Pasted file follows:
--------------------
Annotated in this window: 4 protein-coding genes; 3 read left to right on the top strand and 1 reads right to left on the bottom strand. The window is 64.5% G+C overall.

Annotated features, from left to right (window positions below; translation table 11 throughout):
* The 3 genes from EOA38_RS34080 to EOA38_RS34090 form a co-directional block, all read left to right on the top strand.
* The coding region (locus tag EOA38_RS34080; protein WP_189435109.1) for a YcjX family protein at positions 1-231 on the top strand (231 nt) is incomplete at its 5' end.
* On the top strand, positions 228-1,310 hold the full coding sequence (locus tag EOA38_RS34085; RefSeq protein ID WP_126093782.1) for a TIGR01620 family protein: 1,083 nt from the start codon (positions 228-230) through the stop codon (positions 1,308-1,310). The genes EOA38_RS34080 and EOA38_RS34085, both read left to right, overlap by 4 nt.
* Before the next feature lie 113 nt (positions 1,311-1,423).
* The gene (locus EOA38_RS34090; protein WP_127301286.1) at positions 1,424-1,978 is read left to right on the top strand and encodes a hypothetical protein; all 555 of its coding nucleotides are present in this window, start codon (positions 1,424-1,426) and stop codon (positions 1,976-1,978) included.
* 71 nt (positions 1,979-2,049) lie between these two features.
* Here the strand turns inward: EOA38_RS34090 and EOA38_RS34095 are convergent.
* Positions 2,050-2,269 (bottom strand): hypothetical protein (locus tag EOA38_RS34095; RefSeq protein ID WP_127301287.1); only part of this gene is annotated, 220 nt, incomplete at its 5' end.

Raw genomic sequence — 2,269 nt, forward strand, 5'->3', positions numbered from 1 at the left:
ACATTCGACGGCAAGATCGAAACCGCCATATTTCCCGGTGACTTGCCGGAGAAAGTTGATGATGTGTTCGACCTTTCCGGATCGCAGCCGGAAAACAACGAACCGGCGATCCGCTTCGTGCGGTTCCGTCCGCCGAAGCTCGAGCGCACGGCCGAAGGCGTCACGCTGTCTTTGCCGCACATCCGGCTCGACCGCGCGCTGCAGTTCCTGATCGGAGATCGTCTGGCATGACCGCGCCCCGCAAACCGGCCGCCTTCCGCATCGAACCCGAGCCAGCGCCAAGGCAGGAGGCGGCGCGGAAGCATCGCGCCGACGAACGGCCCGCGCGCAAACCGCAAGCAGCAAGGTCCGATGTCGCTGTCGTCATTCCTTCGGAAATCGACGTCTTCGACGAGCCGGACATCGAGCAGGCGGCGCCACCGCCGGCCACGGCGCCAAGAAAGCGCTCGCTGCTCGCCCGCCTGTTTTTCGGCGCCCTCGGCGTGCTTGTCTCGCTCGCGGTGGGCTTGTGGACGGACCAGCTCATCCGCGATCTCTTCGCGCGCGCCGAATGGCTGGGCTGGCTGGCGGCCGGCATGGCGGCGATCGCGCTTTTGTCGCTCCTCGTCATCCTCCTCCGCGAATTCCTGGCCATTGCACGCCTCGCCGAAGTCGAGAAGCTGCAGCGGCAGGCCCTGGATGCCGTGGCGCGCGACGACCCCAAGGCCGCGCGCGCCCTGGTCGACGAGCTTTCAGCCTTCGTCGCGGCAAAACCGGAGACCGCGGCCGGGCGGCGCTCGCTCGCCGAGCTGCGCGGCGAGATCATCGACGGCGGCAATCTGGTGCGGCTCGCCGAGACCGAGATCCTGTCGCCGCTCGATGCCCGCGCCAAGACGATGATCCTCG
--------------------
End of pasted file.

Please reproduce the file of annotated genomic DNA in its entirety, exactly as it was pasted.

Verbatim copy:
Annotated in this window: 4 protein-coding genes; 3 read left to right on the top strand and 1 reads right to left on the bottom strand. The window is 64.5% G+C overall.

Annotated features, from left to right (window positions below; translation table 11 throughout):
* The 3 genes from EOA38_RS34080 to EOA38_RS34090 form a co-directional block, all read left to right on the top strand.
* The coding region (locus tag EOA38_RS34080; protein WP_189435109.1) for a YcjX family protein at positions 1-231 on the top strand (231 nt) is incomplete at its 5' end.
* On the top strand, positions 228-1,310 hold the full coding sequence (locus tag EOA38_RS34085; RefSeq protein ID WP_126093782.1) for a TIGR01620 family protein: 1,083 nt from the start codon (positions 228-230) through the stop codon (positions 1,308-1,310). The genes EOA38_RS34080 and EOA38_RS34085, both read left to right, overlap by 4 nt.
* Before the next feature lie 113 nt (positions 1,311-1,423).
* The gene (locus EOA38_RS34090; protein WP_127301286.1) at positions 1,424-1,978 is read left to right on the top strand and encodes a hypothetical protein; all 555 of its coding nucleotides are present in this window, start codon (positions 1,424-1,426) and stop codon (positions 1,976-1,978) included.
* 71 nt (positions 1,979-2,049) lie between these two features.
* Here the strand turns inward: EOA38_RS34090 and EOA38_RS34095 are convergent.
* Positions 2,050-2,269 (bottom strand): hypothetical protein (locus tag EOA38_RS34095; RefSeq protein ID WP_127301287.1); only part of this gene is annotated, 220 nt, incomplete at its 5' end.

Raw genomic sequence — 2,269 nt, forward strand, 5'->3', positions numbered from 1 at the left:
ACATTCGACGGCAAGATCGAAACCGCCATATTTCCCGGTGACTTGCCGGAGAAAGTTGATGATGTGTTCGACCTTTCCGGATCGCAGCCGGAAAACAACGAACCGGCGATCCGCTTCGTGCGGTTCCGTCCGCCGAAGCTCGAGCGCACGGCCGAAGGCGTCACGCTGTCTTTGCCGCACATCCGGCTCGACCGCGCGCTGCAGTTCCTGATCGGAGATCGTCTGGCATGACCGCGCCCCGCAAACCGGCCGCCTTCCGCATCGAACCCGAGCCAGCGCCAAGGCAGGAGGCGGCGCGGAAGCATCGCGCCGACGAACGGCCCGCGCGCAAACCGCAAGCAGCAAGGTCCGATGTCGCTGTCGTCATTCCTTCGGAAATCGACGTCTTCGACGAGCCGGACATCGAGCAGGCGGCGCCACCGCCGGCCACGGCGCCAAGAAAGCGCTCGCTGCTCGCCCGCCTGTTTTTCGGCGCCCTCGGCGTGCTTGTCTCGCTCGCGGTGGGCTTGTGGACGGACCAGCTCATCCGCGATCTCTTCGCGCGCGCCGAATGGCTGGGCTGGCTGGCGGCCGGCATGGCGGCGATCGCGCTTTTGTCGCTCCTCGTCATCCTCCTCCGCGAATTCCTGGCCATTGCACGCCTCGCCGAAGTCGAGAAGCTGCAGCGGCAGGCCCTGGATGCCGTGGCGCGCGACGACCCCAAGGCCGCGCGCGCCCTGGTCGACGAGCTTTCAGCCTTCGTCGCGGCAAAACCGGAGACCGCGGCCGGGCGGCGCTCGCTCGCCGAGCTGCGCGGCGAGATCATCGACGGCGGCAATCTGGTGCGGCTCGCCGAGACCGAGATCCTGTCGCCGCTCGATGCCCGCGCCAAGACGATGATCCTCG